Jeff Robinson (starting pitcher)
December 14, 1961 |
|Batted: Right||Threw: Right|
|April 12, 1987 for the Detroit Tigers|
|Last MLB appearance|
|July 20, 1992 for the Pittsburgh Pirates|
Jeffrey Mark Robinson (born December 14, 1961 in Ventura, California), is a former professional baseball player who played pitcher in the Major Leagues from 1987 to 1992. Robinson pitched for the Baltimore Orioles, Pittsburgh Pirates, Texas Rangers, and Detroit Tigers.
Robinson was originally drafted out of Christian High School, in El Cajon, California by the Toronto Blue Jays in 1979, and then again by the San Diego Padres in 1980. Instead of signing a professional baseball contract out of high school, Robinson chose college and played both basketball and baseball at Azusa Pacific Christian College (now Azusa Pacific University). He did not sign a pro contract until being drafted by the Tigers in the third round of the 1983 Major League Baseball Draft. He spent the next three seasons in the Tigers' minor league system before making the major league club out of spring training in 1987.
In his first season in the majors, Robinson appeared in the 1987 ALCS as a member of the Tigers against the Minnesota Twins. He pitched to two batters in Game 5, giving up a run-scoring double to Greg Gagne before getting Kirby Puckett to ground out to end the top of the 9th inning.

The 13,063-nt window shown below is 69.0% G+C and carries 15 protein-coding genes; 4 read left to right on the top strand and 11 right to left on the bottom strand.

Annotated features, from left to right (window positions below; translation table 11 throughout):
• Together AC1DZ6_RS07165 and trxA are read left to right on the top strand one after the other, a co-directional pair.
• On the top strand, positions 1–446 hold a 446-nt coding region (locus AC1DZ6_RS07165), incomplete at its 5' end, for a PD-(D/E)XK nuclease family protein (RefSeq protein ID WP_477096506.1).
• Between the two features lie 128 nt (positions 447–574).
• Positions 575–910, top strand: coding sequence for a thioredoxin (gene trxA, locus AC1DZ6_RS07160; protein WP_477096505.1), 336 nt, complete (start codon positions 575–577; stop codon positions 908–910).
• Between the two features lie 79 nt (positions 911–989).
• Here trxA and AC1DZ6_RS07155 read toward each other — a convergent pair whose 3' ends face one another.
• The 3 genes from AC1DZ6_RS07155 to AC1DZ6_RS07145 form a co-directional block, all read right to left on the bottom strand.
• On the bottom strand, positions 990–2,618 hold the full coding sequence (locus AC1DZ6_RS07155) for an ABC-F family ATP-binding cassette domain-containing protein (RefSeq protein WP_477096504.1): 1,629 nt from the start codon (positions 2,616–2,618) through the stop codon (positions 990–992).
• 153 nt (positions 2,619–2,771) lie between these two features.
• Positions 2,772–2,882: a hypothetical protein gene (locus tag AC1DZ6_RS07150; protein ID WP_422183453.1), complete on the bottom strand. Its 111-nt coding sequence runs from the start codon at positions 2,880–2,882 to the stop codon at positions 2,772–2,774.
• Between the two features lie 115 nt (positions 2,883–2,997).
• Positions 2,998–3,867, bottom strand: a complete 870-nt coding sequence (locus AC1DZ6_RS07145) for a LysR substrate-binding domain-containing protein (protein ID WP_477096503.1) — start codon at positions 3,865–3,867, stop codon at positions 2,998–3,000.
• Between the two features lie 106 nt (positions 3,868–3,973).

Robinson spent three more seasons in Detroit, compiling a record of 36–26, but by 1990, Robinson's ERA had fallen to 5.96. On January 11, 1991, Robinson was traded by the Detroit Tigers to the Baltimore Orioles for Mickey Tettleton. He pitched one season for the Orioles, then was released.
Robinson split the first part of 1992 between the Texas Rangers and the Pittsburgh Pirates. For the first time in his career, Robinson was used more often in relief (13 times) than as a starter (11 times). In July, he was released by the Pirates, only to be brought back to the Tigers' organization, as he pitched the rest of the season for their Class AAA farm club, the Toledo Mud Hens. He never again pitched in the majors.
During his career, Robinson was often referred to as "Jeff M. Robinson" to differentiate him from Jeff D. Robinson, whose career overlapped his.
- Career statistics and player information from Baseball-Reference
|AL hits per nine innings